United States District Court, E.D. Tennessee
A. VARLAN, CHIEF UNITED STATES DISTRICT JUDGE
civil action is before the Court on defendant's Amended
Motion to Dismiss [Doc. 22]. Plaintiff filed a response in
opposition to defendant's motion [Doc. 27], and defendant
replied [Doc. 30]. For the reasons below, the Court will
grant the motion to dismiss.
2008, Ford Motor Credit Company, LLC (“Ford”)
brought an action against plaintiff in the General Sessions
Court of Wilson County, Tennessee, to collect an owed debt
[Doc. 1-1]. The debt was reduced to a final judgment, and the
same court-at the request of defendant, on behalf of
Ford-subsequently issued two writs of wage garnishment in
2013 and 2015, respectively, to plaintiff's employers,
Dell and Insight Global [Docs. 1-1, 1-2]. These writs were
served upon the employers' agents within the state of
Tennessee [Docs. 1-1, 1-2].
moved from Tennessee to Texas in 2011, and in 2013, she
notified defendant that she had become a legal resident of
Texas [Doc. 1 ¶ 22]. Plaintiff's wages continued to
be withheld after she moved [Id. ¶ 25].
Accordingly, on October 27, 2015, plaintiff brought suit in
the U.S. District Court for the Western District of Texas
against defendant, alleging violations of the Federal Debt
Collection Practices Act (“FDCPA”), 15 U.S.C.
§ 1692, and the Texas Debt Collection Act
(“TDCA”), Tex. Fin. Code § 392 [Id.
¶¶ 37, 57-79]. Defendant filed a motion to dismiss
the action or, in the alternative, to transfer venue pursuant
to 28 U.S.C. § 1406(a), due to lack of personal
jurisdiction [Doc. 4]. On March 18, 2016, Judge Pitman of the
Western District of Texas sustained defendant's
objections to lack of personal jurisdiction and consequently
transferred the action to this Court [Doc. 9].
claims that defendant is “currently conducting business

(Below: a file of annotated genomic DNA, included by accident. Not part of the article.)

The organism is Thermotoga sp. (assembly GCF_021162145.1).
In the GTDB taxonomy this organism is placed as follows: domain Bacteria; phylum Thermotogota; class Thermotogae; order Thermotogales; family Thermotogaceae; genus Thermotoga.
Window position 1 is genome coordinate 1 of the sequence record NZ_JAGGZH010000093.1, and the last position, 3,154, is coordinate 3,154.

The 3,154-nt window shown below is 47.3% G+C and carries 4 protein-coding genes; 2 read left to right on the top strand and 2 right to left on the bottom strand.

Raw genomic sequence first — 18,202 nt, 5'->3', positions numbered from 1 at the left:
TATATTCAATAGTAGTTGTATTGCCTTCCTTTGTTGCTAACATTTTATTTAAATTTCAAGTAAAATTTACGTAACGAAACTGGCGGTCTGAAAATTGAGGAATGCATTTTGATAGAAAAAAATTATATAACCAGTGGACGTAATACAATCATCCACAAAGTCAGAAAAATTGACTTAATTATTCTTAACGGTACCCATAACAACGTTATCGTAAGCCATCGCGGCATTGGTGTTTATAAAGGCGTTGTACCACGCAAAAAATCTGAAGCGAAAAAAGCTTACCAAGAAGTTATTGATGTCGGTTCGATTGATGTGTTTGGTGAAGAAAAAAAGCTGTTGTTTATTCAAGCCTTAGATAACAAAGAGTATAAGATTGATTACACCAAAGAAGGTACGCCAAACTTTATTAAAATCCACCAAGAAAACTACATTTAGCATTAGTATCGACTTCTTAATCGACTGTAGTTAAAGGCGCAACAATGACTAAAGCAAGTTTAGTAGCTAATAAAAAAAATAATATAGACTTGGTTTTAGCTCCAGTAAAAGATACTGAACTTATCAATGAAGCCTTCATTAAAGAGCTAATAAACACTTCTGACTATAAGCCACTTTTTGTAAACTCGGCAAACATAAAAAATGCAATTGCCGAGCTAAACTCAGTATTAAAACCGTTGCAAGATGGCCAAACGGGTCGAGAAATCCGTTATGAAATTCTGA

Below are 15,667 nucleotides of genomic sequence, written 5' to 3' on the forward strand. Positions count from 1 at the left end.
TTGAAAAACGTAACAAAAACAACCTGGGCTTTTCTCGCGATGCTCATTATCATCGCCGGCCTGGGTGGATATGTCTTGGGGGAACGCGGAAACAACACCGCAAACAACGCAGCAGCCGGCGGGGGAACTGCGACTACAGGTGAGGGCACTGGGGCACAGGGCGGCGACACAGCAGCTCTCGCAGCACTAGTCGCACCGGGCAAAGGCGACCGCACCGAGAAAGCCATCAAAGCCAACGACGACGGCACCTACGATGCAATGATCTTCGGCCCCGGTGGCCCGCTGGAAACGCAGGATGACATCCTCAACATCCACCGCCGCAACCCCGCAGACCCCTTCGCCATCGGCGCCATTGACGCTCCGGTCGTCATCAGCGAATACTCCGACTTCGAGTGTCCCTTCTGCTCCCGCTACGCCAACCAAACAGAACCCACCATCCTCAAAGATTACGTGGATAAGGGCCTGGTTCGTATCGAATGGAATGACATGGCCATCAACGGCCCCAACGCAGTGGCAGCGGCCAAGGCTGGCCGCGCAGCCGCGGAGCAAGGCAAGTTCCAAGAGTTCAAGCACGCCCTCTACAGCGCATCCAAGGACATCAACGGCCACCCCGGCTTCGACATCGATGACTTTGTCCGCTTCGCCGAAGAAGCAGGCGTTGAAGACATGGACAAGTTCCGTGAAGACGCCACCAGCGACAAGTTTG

in the State of Texas as a debt collector” and is
therefore bound by the regulations governing Texas debt
collectors [Doc. 1 ¶ 5]. Plaintiff asserts-and defendant
does not dispute-that debt collectors must pay a bond before
conducting business in Texas, and defendant is not bonded in
Texas [Id. ¶ 10]. Additionally, defendant does
not deny that Texas courts may not order the garnishment of
wages-other than for child support or spousal support-under
the Texas Constitution. See Tex. Const. art. XVI,
§ 28 (“No current wages for personal service shall
ever be subject to garnishment, except for the enforcement of
court-ordered: (1) child support payments; or (2) spousal
parties are in disagreement, however, as to whether defendant
is subject to these restrictions-and consequently in
violation of the FDCPA and TDCA-based upon the garnishing of
plaintiff's wages while she resides in Texas pursuant to
the Tennessee state court judgment. Plaintiff claims that
defendant “ha[s] not satisfied the legal requirements
to collect any debt in the State of Texas” and is
therefore acting in violation of the TDCA by
“collecting a debt by using false, misleading, unfair
and unconscionable debt collection conduct and
representations” [Doc. 1 ¶¶ 9, 29].
Additionally, plaintiff argues that, by garnishing her wages,
defendant is “collecting a debt they cannot legally